A Road Trip Through Childhood

route_66My love for travel was instilled in me at an early age. Vacations and weekends free from work inevitably meant a road trip of one kind or another.

My mom would pack and organize the car to keep us kids comfortable, entertained, and separated. Separation was key to any successful road trip. Only a year and a half apart in age, my sister and I would often end up fighting like animals. On our own, we were both quite civil and well behaved. It was only when we were together that things had a tendency to turn ugly. To preserve everyone’s sanity, separation was mandatory. Neither of us dared cross the imaginary middle line between our two sides. Crossing it always meant trouble that wouldn’t end well for either of us.

To avoid the chaos of traffic, we’d set off on our road trips in the late evening hours and drive late into the night. Happily tucked away into my side of the backseat, I would cuddle down with my pale pink pig pillow, soft lap blanket, and my backpack filled with books and activities while my sister was secure on her side of the car with her round grey hippo pillow, her own soft lap blanket, and respective backpack filled with books and activities. Traveling this way never failed to lull me and my sister to sleep. To this day, I cannot ride in the back of a car without nodding off.

pink pigOur road trips led to all kinds of adventures, both big and small. The memories come one after another.

Riding the cable cars in San Francisco, I stood outside a shop in China Town staring in horror at the ducks hanging in the window until my mom insisted I go in to see all the things the shop had to offer. If memory serves, we bought spices from that small shop.

Camping deep in the mountains, we are delighted to find a small creek close to our campsite. My sister spend those few days wading and playing in the creek.

The storm was one for the record books. Creeping through snow and ice, we were cautiously making our way through it when we were stopped short by a man flagging cars down. My dad stopped, assuming the man had been in a wreck and needed help. As it turned out, the man had narrowly missed the seventy car pile up on the road ahead of us. He was flagging down cars to warn them, so no one else would get hurt. For the next hour or so, my dad and that man flagged down other unsuspecting cars until emergency personnel arrived.

Standing in what seemed to be a mile long line to ride the Matterhorn at Disneyland, my dad and I were both visibly dragging our feet. We both hated high rides while my sister and mom loved them. For some unknown reason, riding this particular ride was deemed a family affair. As we drew closer and closer to the front of the line, my dad and I grumbled about plummeting to our death. Almost to the front of the line, my mom either felt sorry for us or had enough of our grumbling and told us we didn’t have to go on the ride if we didn’t want to. Looking at me, my dad asked me if I’d like to get out of line. Instead of jumping at the chance to free myself from this horrendous experience, I was filled with righteous indignation. We had waited nearly an hour and a half to go on this ride, and that was exactly what I was going to do. As I was hurtling through the dark caverns at a thousand miles a minute screaming for dear life, my regret was swift and unrelenting.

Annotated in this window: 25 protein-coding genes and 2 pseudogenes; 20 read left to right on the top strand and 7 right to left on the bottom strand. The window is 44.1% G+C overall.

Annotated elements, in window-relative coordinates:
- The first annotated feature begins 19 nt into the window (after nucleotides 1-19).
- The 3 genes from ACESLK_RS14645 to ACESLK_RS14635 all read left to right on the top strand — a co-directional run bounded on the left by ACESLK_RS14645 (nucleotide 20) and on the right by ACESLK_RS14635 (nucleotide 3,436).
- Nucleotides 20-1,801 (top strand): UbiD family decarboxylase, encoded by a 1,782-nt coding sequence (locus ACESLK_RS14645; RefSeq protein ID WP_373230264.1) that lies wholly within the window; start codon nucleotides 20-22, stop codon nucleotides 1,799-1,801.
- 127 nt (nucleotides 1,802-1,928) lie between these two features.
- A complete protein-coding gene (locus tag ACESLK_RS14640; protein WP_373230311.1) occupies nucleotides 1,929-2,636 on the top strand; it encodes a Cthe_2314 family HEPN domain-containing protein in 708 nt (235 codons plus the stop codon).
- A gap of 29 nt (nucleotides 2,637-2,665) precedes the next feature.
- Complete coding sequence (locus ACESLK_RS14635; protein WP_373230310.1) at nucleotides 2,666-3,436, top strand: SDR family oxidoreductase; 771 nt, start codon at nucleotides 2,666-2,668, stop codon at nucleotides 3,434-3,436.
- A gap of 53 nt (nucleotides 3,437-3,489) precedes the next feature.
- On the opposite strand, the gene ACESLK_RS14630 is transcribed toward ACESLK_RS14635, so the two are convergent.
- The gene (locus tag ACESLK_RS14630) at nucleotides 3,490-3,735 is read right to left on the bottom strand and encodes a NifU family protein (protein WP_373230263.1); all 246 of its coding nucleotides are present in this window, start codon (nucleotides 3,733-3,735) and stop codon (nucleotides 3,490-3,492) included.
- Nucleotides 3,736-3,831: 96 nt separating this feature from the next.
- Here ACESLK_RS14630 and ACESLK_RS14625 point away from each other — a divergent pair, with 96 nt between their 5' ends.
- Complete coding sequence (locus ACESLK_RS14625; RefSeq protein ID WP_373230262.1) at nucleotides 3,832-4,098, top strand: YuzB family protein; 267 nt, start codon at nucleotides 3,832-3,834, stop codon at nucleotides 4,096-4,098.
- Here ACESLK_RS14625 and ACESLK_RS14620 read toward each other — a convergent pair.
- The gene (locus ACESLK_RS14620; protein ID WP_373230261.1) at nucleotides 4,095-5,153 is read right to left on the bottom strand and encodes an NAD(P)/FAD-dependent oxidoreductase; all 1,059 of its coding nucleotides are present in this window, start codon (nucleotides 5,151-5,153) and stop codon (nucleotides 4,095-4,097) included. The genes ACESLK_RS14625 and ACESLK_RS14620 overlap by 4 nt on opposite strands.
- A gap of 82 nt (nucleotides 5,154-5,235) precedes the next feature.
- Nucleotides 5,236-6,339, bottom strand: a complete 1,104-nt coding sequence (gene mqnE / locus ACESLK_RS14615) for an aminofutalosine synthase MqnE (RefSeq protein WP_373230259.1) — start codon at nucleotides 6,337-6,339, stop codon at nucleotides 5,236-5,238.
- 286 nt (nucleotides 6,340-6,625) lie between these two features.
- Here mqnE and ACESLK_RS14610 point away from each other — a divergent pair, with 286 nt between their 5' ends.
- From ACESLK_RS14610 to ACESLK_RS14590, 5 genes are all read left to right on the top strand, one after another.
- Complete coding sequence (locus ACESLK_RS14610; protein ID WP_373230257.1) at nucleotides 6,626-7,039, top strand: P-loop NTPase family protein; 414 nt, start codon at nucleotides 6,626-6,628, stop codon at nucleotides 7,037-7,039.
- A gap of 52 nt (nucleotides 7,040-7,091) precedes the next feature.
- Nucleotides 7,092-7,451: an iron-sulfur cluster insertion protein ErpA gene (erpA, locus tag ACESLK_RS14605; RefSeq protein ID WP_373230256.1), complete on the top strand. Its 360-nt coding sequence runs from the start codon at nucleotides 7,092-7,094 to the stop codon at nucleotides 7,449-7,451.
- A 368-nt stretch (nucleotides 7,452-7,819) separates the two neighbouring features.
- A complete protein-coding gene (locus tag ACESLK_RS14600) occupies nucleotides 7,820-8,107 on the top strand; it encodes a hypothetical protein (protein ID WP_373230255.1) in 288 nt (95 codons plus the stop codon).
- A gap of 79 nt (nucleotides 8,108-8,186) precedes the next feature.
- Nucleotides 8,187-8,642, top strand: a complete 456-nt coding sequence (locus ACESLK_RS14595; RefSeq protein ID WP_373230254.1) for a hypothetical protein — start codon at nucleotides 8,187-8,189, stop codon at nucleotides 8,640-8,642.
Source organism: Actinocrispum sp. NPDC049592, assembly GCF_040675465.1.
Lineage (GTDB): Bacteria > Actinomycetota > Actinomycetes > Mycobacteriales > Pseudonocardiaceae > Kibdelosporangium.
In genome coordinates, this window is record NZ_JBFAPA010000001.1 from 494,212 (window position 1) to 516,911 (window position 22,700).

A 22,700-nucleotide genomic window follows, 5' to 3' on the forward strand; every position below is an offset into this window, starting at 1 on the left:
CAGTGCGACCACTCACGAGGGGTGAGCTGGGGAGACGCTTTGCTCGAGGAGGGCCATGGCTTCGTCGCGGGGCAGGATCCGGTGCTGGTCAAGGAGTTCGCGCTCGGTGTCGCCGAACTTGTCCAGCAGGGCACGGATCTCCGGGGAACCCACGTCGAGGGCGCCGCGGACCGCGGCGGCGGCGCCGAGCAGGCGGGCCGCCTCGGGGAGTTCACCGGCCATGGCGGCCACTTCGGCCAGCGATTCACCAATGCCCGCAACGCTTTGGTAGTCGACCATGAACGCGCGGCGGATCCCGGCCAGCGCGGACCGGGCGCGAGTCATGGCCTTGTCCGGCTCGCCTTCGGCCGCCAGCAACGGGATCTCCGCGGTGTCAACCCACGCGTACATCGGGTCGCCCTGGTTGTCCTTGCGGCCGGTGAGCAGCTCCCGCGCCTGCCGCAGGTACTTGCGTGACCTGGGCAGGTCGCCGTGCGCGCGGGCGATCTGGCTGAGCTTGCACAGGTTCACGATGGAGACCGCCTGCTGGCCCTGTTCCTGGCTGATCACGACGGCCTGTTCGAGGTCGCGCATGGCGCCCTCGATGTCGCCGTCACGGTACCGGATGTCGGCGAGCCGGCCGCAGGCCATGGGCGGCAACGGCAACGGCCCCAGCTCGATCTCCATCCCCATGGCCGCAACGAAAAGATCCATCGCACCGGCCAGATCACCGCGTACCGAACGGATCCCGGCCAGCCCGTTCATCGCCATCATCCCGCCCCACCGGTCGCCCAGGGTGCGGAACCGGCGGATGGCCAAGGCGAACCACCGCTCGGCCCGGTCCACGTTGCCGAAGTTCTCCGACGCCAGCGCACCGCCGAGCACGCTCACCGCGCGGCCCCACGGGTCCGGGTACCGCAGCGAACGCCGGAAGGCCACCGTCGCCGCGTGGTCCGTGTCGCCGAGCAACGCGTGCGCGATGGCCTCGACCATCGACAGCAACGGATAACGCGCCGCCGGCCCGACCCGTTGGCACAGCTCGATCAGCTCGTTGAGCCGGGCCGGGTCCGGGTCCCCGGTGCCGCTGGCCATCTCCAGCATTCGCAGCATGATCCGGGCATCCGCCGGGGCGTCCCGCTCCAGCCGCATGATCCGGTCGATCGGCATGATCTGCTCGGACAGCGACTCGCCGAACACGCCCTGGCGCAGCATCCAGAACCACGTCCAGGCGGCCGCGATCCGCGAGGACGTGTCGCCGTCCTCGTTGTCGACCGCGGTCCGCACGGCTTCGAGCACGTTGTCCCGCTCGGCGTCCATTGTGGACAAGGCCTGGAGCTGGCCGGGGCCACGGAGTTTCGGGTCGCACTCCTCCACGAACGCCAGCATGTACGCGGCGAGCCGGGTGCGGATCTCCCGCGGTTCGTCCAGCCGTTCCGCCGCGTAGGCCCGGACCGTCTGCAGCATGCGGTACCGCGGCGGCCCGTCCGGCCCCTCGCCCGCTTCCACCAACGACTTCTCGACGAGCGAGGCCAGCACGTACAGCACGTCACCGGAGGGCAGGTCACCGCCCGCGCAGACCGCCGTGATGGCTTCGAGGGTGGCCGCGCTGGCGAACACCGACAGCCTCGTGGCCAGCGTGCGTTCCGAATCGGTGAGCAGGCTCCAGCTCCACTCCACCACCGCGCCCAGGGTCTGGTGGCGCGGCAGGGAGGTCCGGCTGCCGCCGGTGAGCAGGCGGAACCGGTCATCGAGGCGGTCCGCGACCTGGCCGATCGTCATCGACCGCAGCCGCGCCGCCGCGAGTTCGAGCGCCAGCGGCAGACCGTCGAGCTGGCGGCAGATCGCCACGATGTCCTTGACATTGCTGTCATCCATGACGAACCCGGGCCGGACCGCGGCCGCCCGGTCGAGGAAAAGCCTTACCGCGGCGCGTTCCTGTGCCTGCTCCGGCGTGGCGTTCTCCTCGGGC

Traveling along highways and back roads, we’d often stop at little road side stands seeing what treasures they had to offer. Fresh fruits, vegetables, ice cream, and curios at these little places always held my fascination.

Sitting cross legged on the floor of a longhouse, we watched in awe and delight as a Native American tribe danced.

Flinstones2Piling out of the hot sticky car, I lift my face to the sky and gratefully take in the fresh air. We’ve finally arrived. We are in South Dakota. We’ve come to visit my grandparents, but this trip also means we get to see Mount Rushmore and Flintstone Land. I think I was most excited about Flintstone Land.

There is something distinctly special about road trips. Cramming everyone into the car and hitting the open road is liberating. It allows you to connect in a way that cannot be done when work, school, and the outside world are continually knocking at your door. Some of the best childhood memories I have are when we  were road tripping across the United States.




New York City: An Experience

ny skylineHave you ever had a place you’ve always wanted to visit? For me, this place was New York City.

I imagined the sights, the sounds, and the smells long before I ever made it into the City. I dreamed about overloading my senses with the textures, the tastes, the energy, the excitement, the culture, and the wondrous people. A city unlike any other, I knew New York would be amazing. How could it not?

Sadly, I wasn’t sure if or when this dream of mine would ever be a reality. Traveling across the country to visit the city simply wasn’t within the realm of possibilities. Truthfully, it wasn’t a priority. I was too focused on climbing the corporate ladder, raising my family, and making my everyday life better. My dream would lay dormant in the back of my mind. It was one of those “some day” dreams.

Little did I know that “some day” would happen sooner than I ever imagined.

Unexpectedly, everything fell into place. My daughter’s business and marketing club was traveling to New York City, and they were looking for parents to chaperon. It was the perfect opportunity. After quickly verifying with my daughter that she wouldn’t die of embarrassment if I were to go, I took vacation and volunteered. The cost of the trip would be a quarter of what we would normally pay for air fare, hotel, and attractions if we were traveling on our own. We would also have the safety of the group for our first time in the big city. It was perfect. I couldn’t be more excited.